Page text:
I grew up in Indiana where, until a recent bout of legislative insanity, there was no need to change the clocks twice a year.
Ironically, to me, that has led to many people saying to me, with a straight face and in all seriousness, “Indiana is so weird – they don’t move their clocks.” As if the idea of moving the hours in the day while trying to remember “spring forward, fall back” was something other than weird.
Well, in the latest illustration of the law of unintended consequences, there is a growing concern that new legislation changing the dates of daylight savings time may cause all kinds of technological problems that are reminiscent of the famous Y2K problem.
FindLaw published an AP story today called “Longer daylight saving could trigger tech trouble,” which sketches out the potential problems and leads me to suspect that the costs of dealing with these nagging little problems will probably cost us more than the intended energy cost savings of making the change.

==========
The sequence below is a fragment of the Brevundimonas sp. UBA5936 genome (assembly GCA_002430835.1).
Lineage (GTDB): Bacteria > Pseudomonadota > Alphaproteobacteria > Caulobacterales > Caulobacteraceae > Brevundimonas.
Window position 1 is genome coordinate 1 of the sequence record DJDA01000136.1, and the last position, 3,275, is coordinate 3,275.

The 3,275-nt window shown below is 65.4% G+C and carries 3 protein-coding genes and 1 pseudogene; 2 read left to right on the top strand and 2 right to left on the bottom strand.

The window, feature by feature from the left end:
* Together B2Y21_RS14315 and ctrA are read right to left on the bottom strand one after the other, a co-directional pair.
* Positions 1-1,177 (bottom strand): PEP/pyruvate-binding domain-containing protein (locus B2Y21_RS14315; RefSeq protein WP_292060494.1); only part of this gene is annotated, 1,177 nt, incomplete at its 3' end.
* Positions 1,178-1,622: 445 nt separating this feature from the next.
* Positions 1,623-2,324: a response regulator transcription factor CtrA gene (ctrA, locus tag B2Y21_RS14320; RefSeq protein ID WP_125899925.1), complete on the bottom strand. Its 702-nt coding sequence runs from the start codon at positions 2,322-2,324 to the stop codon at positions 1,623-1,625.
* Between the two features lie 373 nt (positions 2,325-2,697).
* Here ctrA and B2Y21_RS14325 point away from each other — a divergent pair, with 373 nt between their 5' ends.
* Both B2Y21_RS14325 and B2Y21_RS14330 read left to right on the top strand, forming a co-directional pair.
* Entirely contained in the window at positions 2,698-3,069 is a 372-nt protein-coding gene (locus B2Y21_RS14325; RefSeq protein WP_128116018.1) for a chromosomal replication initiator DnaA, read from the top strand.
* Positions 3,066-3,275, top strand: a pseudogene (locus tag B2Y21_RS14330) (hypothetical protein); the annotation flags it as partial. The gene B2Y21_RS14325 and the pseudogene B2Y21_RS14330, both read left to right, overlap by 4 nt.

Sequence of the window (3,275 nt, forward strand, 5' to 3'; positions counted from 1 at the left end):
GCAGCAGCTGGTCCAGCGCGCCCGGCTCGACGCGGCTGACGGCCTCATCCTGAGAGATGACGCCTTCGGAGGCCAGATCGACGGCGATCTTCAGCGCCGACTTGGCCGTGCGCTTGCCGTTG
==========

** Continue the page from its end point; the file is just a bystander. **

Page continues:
Pull those Y2K strategic plans off the shelf, dust them off and prepare for a new tech distraction, courtesy of our well-meaning, but sometimes impetuous, legislators.
The money quote from the article, you ask? Here it is:
“Missiles won’t be launching but it’s still going to cause a lot of hassle,” he said.
And a bonus money quote:
“It is unfortunately going to add a little bit of complexity to consumers,” said Reid Sullivan, vice president of the entertainment group at Panasonic Consumer Electronics Co. “In some cases, depending on the product, they may have to manually increase or decrease the time.”
Yes, he did say manually.
[Originally posted on DennisKennedy.Blog (http://www.denniskennedy.com/blog/)]
This post brought to you by Dennis Kennedy’s consulting services, featuring RSS and advanced blogging consulting and technology committee coaching packages for law firms, corporate legal departments and other professional services providers. Coming soon: Daylight savings changeover consulting.